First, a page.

Respiration rate 2. Ethylene production 3. Compositional changes 4. Growth and development 5. Transpiration 6. Physiological breakdown 7. Physical damage 8. Pathological breakdown 9. Surface area to volume Membrane permeability 1. Respiration rate: Being living entities fruits, vegetables, flowers respire actively after harvest. Since the products are still alive after harvest, their living cells respire to secure energy.

The equation for respiration is as follows. The rate of respiration is again influenced by no of factors during storage. These factors are divided into two groups. A Plant factors B Environmental factors. Plant Factors: a Soluble Sugars: Soluble sugars particularly glucose are chief sugars used in respiration. Hence, the greater the concentration of soluble sugars within the living tissues, the greater is the rate of respiration.

Respiration liberation the necessary energy. So the rate of respiration will be directly proportional to the number of living cells. Generally succulent products respire more rapidly than non-succulent products. Thus lettuce heads respire deteriorate more rapidly than potatoes or sweet potatoes or even peppers. Ethylene production: All the living cells are capable of producing ethylene. Moreover, ripening fruits are rich source of ethylene production.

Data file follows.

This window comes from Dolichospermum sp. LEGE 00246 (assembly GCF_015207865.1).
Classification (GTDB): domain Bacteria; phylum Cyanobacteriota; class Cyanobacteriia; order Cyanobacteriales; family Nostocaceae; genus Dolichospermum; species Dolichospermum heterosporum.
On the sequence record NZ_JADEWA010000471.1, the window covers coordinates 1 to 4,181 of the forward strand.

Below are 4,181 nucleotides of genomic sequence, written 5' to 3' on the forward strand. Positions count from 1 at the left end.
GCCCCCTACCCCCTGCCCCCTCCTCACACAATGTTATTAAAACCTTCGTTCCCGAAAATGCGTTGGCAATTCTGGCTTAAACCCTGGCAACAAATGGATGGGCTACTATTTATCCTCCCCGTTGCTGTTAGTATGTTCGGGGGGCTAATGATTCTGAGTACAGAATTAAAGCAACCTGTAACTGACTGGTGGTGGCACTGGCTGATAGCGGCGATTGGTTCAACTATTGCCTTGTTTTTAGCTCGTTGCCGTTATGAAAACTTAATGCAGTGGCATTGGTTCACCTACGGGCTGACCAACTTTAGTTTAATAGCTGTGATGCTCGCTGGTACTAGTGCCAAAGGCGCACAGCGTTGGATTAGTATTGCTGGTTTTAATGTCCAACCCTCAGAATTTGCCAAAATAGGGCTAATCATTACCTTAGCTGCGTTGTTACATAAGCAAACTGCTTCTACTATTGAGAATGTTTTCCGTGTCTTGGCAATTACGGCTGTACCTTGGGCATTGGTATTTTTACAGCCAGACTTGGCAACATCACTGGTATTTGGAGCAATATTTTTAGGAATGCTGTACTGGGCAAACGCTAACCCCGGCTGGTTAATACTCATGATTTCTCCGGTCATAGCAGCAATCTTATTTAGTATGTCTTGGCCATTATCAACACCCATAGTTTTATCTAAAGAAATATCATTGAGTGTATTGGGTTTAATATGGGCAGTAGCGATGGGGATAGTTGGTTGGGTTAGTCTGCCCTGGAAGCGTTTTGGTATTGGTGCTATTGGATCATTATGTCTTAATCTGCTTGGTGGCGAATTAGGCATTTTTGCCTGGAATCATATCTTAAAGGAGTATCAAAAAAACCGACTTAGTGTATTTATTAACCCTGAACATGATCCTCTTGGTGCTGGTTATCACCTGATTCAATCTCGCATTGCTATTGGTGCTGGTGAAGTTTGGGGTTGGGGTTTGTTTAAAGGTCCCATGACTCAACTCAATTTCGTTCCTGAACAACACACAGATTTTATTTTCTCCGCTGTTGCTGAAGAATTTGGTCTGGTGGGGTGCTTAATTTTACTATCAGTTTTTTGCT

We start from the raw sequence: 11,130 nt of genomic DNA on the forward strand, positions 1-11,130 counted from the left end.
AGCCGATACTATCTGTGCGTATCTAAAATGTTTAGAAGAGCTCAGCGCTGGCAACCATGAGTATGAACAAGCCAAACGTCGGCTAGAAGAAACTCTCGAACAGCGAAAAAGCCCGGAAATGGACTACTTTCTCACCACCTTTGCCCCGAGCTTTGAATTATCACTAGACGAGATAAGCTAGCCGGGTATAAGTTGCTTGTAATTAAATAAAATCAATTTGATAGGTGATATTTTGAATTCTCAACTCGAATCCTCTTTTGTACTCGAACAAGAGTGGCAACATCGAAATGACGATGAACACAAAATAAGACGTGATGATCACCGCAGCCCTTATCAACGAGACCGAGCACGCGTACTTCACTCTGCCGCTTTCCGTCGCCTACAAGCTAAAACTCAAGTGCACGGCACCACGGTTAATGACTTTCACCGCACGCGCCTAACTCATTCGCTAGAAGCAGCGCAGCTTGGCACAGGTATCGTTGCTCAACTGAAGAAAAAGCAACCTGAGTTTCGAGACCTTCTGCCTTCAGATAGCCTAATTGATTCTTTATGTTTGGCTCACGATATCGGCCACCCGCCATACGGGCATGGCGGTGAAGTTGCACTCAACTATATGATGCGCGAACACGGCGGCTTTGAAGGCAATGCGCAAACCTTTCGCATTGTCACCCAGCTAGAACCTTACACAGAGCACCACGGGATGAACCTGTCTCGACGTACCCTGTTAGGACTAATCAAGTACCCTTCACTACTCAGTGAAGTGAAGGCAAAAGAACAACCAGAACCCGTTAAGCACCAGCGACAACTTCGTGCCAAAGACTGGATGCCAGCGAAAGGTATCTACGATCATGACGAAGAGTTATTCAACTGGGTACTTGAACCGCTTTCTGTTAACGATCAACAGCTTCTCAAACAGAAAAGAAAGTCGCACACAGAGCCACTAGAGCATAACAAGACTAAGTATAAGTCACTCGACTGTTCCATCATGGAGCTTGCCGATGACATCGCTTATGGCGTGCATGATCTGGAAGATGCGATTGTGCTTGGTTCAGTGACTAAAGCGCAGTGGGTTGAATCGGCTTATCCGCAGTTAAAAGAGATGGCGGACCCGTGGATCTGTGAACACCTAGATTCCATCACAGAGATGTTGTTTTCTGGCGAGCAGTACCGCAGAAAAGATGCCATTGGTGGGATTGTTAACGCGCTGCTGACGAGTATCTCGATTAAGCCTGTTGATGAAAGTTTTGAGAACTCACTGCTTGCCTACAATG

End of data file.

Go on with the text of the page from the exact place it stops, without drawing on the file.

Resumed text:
The cuticle on fruit surface acts as a resistant barrier through which it is dissipated. This is one of the reasons, due to which internal concentration of ethylene with in the fruit is greater than the external concentration in atmosphere. Ethylene causes degreening in oranges and banana, it bleaches green colour of leafy vegetables, celery, cabbage, broccoli etc. In fruits and vegetables degreening related to ripening process. The most obvious and studies effect of ethylene is an initiator of fruit ripening or, as contributor to ripening.